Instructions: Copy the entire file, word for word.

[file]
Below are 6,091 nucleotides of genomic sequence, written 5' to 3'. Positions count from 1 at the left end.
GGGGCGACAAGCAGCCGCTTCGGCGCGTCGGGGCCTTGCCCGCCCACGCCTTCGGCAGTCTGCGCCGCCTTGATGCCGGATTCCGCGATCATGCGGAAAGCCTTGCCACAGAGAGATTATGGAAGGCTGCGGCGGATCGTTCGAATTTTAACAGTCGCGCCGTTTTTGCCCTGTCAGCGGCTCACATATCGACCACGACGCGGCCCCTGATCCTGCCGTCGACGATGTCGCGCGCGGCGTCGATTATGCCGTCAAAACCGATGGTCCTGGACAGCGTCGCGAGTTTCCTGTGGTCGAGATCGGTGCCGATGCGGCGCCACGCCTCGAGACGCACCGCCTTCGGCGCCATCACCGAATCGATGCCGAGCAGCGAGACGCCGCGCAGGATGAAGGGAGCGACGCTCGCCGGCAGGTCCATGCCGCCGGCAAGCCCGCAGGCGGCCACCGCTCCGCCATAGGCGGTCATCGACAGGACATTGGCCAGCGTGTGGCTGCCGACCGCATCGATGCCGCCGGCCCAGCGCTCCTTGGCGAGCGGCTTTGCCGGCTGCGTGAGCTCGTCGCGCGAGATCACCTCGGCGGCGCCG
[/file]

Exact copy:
Below are 6,091 nucleotides of genomic sequence, written 5' to 3'. Positions count from 1 at the left end.
GGGGCGACAAGCAGCCGCTTCGGCGCGTCGGGGCCTTGCCCGCCCACGCCTTCGGCAGTCTGCGCCGCCTTGATGCCGGATTCCGCGATCATGCGGAAAGCCTTGCCACAGAGAGATTATGGAAGGCTGCGGCGGATCGTTCGAATTTTAACAGTCGCGCCGTTTTTGCCCTGTCAGCGGCTCACATATCGACCACGACGCGGCCCCTGATCCTGCCGTCGACGATGTCGCGCGCGGCGTCGATTATGCCGTCAAAACCGATGGTCCTGGACAGCGTCGCGAGTTTCCTGTGGTCGAGATCGGTGCCGATGCGGCGCCACGCCTCGAGACGCACCGCCTTCGGCGCCATCACCGAATCGATGCCGAGCAGCGAGACGCCGCGCAGGATGAAGGGAGCGACGCTCGCCGGCAGGTCCATGCCGCCGGCAAGCCCGCAGGCGGCCACCGCTCCGCCATAGGCGGTCATCGACAGGACATTGGCCAGCGTGTGGCTGCCGACCGCATCGATGCCGCCGGCCCAGCGCTCCTTGGCGAGCGGCTTTGCCGGCTGCGTGAGCTCGTCGCGCGAGATCACCTCGGCGGCGCCG